Run to Earth, by Mary Elizabeth Braddon

Chapter 6

Auld Robin Gray.

A year and some months had passed, and the midsummer sunlight shone upon the woods around Raynham Castle.

It was a grand pile of buildings, blackened by the darkening hand of time. At one end Norman towers loomed, round and grim; at another extremity the light tracery of a Gothic era was visible in window and archway, turret and tower. The centre had been rebuilt in the reign of Henry VIII, and a long range of noble Tudor windows looked out upon the broad terrace, beyond which there was a garden, or pleasaunce, sloping down to the park. In the centre of this long façade there was an archway, opening into a stone quadrangle, where a fountain played perpetually in a marble basin. This was Raynham Castle, and all the woods and pastures as far as the eye could reach, and far beyond the reach of any human eye, belonged to the castle estate. This was the fair domain of which Reginald Eversleigh had been for years the acknowledged heir, and which his own folly and dishonour had forfeited.

Now all was changed. There was not a peasant in Raynham village who had not as much right to enter the castle, and as good a chance of a welcome, as he who had once been acknowledged heir to that proud domain. It was scarcely strange if Reginald Eversleigh felt this bitter change very keenly.

He had placed himself entirely in the hands of his friend and adviser, Victor Carrington. He had sold out of the cavalry regiment, and had taken up his abode in a modest lodging, situated in a small street at the West-end of London. Here he had tried to live quietly, according to his friend’s advice; but he was too much the slave of his own follies and vices to endure a quiet existence.

The sale of his commission made him rich for the time being, and, so long as his money lasted, he pursued the old course, betting, playing billiards, haunting all the aristocratic temples of folly and dissipation; but, at the worst, conducting himself with greater caution than he had done of old, and always allowing himself to be held somewhat in check by his prudent ally and counsellor.

“Enjoy yourself as much as you please, my dear Reginald,” said Victor Carrington; “but take care that your little follies don’t reach the ears of your uncle. Remember, I count upon your being reconciled to him before the year is out.”

“That will never be,” answered Mr. Eversleigh, with a tone of sullen despair. “I am utterly ruined, Carrington. It’s no use trying to shirk the truth. I am a doomed wretch, a beggar for life, and the sooner I throw myself over one of the bridges, and make an end of my miserable existence, the better. According to Millard’s account my uncle’s infatuation for that singing-girl grows stronger and stronger. Not a week now passes without his visiting the school where the young adventuress is finishing her education. As sure as fate, it will end by his marrying her and the street ballad-singer will be my Lady Eversleigh.”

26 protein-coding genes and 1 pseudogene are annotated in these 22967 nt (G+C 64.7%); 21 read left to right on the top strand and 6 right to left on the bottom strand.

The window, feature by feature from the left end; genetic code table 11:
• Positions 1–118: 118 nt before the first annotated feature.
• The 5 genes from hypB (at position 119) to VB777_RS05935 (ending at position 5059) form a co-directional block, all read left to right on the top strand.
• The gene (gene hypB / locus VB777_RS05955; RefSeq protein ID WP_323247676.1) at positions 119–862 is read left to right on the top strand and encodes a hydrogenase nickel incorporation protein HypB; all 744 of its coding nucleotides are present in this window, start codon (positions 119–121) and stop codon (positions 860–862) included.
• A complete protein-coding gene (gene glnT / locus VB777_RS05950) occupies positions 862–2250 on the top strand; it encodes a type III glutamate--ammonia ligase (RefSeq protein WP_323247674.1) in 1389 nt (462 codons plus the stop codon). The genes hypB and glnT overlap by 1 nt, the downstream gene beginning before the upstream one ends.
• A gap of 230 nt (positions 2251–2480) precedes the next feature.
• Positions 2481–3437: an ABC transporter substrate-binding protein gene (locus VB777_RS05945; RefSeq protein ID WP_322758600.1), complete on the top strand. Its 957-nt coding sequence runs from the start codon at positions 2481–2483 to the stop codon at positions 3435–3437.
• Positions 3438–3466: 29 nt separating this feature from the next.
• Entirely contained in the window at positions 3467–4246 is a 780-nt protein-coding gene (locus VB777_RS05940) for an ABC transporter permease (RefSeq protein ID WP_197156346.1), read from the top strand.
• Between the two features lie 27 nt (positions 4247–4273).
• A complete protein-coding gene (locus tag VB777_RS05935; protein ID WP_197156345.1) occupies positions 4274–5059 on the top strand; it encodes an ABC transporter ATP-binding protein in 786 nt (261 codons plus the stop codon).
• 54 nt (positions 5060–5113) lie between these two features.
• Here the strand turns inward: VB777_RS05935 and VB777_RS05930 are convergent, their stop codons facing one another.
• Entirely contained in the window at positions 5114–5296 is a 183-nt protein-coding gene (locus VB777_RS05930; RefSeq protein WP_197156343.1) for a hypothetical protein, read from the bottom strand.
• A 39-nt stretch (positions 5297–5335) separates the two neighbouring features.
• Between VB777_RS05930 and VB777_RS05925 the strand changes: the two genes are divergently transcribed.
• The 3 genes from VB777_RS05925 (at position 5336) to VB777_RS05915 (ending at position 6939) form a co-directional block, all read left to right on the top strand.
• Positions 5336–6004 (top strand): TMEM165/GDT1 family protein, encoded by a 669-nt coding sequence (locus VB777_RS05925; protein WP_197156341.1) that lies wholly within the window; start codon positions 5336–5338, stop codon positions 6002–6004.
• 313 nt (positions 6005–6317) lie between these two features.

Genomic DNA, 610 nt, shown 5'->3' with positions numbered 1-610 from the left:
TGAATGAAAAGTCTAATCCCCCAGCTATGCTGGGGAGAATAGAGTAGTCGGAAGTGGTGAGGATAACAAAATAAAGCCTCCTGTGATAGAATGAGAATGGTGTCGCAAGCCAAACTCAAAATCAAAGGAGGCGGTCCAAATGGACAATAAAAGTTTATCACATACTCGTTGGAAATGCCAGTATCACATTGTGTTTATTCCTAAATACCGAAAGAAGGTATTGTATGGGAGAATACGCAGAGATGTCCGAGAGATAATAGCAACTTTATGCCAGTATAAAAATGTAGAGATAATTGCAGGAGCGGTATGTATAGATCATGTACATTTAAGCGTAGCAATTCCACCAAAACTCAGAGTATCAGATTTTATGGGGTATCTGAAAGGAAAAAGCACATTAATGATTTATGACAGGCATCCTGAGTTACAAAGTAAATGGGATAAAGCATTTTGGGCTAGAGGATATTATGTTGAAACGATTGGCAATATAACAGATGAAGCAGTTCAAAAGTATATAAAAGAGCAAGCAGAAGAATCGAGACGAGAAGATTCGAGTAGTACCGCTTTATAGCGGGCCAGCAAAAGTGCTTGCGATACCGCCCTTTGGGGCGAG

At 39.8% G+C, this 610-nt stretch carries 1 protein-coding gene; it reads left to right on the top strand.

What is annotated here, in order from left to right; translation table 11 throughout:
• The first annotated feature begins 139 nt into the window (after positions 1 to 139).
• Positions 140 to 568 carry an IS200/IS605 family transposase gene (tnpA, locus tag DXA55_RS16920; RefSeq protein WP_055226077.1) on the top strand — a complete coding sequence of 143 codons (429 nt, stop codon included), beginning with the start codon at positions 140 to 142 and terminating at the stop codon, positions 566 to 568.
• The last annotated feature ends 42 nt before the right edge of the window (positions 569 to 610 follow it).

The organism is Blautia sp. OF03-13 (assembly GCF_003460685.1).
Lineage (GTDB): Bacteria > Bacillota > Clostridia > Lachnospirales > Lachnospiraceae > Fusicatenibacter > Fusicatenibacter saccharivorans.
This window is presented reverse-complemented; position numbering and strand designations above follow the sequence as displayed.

“And when she is my Lady Eversleigh, it must be our business to step between her and the Eversleigh estates,” answered Victor, quietly. “I told you that your uncle’s marriage would be an unlucky thing for you; but I never told you that it would put an end to your chances. I think, from what Millard tells us, there is very little doubt Sir Oswald will make a fool of himself by marrying this girl. If he does, we must set our wits to work to prevent his leaving her his fortune. She is utterly friendless and obscure, so he is not likely to make any settlement upon her. And for the rest, a man of fifty who marries a girl of nineteen is very apt to repent of his folly. It must be our business to make your uncle repent very soon after he has taken the fatal step.”

“I don’t understand you, Carrington.”

“My dear Eversleigh, you very seldom do understand me,” answered the surgeon, in that half-contemptuous tone in which he was apt to address his friend; “but that is not of the smallest consequence. Only do what I tell you, and leave the rest to me. You shall be lord of Raynham Castle yet, if my wits are good for anything.”

A year had elapsed, which had been passed by Sir Oswald between Raynham Castle and Arlington Street, and during which he had paid more visits than he could count to “The Beeches.”